Throughout the hearing, many of the US senators present appeared to be in agreement that they want more regulation to deal with Big Tech companies in the social media sector.

Various senators spoke of the need to hold social media companies accountable by making it easier for them to be taken to court. Senator Lindsey Graham pushed for the elimination of parts of Section 230, a notorious provision in the Communications Decency Act that largely shields tech platforms in the US from liability for content posted by users.

“If you’re waiting on these guys to solve the problem, we’re going to die waiting,” Graham said.

This viewpoint was echoed by senator Richard Blumenthal, who said social media platforms can’t be trusted to “grade their own homework”.

Zuckerberg drew a lot of attention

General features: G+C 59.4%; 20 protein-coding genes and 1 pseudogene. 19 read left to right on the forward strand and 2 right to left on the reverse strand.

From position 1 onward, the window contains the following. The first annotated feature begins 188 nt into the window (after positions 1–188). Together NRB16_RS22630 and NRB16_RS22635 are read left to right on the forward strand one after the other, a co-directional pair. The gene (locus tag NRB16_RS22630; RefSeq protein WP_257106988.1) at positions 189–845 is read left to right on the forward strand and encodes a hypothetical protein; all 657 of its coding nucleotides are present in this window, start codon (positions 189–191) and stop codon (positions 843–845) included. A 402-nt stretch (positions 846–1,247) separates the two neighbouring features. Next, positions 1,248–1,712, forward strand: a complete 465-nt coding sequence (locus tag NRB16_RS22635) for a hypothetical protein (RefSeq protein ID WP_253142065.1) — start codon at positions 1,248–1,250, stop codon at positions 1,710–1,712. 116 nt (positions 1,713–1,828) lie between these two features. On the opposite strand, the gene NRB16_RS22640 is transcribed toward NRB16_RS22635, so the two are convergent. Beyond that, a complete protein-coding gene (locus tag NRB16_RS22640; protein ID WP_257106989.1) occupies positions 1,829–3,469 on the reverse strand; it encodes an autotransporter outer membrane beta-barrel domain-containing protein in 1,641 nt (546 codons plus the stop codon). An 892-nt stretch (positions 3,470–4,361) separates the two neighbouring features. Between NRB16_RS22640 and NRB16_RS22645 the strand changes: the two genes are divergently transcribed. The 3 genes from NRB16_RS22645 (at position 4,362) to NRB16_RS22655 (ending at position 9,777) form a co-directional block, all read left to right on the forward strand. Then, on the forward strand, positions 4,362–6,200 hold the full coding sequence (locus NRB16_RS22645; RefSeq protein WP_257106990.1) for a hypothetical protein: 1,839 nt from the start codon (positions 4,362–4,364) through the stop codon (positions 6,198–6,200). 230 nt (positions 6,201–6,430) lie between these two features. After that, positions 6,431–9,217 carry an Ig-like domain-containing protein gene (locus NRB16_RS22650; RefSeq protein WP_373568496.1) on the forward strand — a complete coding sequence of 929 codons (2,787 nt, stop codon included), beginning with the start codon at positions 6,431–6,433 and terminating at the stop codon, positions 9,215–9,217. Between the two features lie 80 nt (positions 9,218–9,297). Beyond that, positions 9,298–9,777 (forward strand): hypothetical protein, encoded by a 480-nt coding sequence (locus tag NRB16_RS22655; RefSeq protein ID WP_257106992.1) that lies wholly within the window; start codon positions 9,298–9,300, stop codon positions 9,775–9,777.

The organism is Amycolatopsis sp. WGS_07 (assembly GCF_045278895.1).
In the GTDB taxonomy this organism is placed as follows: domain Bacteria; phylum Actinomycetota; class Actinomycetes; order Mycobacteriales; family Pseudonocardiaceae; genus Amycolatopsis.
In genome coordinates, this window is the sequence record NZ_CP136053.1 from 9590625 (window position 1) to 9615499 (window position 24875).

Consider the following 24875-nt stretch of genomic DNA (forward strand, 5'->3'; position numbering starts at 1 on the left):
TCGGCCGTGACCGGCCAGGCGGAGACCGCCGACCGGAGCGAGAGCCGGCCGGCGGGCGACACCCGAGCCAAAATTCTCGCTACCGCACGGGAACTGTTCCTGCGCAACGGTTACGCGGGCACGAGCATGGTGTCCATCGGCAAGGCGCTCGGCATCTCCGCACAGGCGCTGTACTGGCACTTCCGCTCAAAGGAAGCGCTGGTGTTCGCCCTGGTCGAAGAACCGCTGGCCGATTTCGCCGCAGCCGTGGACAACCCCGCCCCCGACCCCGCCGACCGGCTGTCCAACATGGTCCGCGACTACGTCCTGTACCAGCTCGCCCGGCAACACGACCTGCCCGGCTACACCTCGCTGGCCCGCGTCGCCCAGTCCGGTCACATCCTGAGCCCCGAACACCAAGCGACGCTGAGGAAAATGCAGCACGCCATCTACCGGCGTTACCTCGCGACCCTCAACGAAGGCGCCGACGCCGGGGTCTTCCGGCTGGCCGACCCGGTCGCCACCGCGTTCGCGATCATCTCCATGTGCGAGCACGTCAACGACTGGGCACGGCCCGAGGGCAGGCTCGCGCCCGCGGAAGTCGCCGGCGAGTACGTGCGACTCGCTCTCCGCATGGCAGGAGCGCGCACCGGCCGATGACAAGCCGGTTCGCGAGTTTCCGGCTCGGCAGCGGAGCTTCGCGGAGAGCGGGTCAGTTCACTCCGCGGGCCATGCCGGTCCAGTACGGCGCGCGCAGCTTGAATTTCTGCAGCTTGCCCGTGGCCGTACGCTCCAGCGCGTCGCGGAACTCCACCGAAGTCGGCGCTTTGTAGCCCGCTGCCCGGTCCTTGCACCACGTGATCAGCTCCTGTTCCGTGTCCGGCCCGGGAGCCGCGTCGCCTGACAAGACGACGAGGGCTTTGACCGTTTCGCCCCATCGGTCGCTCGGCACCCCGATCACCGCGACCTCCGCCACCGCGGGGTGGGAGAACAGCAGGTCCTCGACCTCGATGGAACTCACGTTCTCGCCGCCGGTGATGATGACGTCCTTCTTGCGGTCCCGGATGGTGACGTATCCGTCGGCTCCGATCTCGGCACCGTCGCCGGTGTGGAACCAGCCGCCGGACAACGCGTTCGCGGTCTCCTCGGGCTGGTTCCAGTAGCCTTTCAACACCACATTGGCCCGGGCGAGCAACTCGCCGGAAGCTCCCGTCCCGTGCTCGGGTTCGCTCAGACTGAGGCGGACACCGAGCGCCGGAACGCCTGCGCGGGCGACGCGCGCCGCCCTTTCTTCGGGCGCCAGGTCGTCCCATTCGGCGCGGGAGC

While all the CEOs were subject to questioning, Zuckerberg was targeted the most by certain senators. Blumenthal criticised Zuckerberg’s claims that his company was working to protect children.

Blumenthal referenced leaked emails from unredacted court documents, which suggest Zuckerberg turned down multiple initiatives that aimed to improve the company’s platforms for young people.

Those documents relate to a lawsuit filed in Massachusetts and is part of a broader move by dozens of US attorneys general that have accused the tech giant of harmful actions against children and teenagers.

“Mr Zuckerberg, do you believe that you have a Constitutional right to lie to Congress?” Blumenthal said at the hearing.

Statements from Meta whistleblower Arturo Béjar were also referenced. Béjar claimed last year that the tech giant is aware of the harm teenagers face on its platforms – based on internal research – but has failed to act.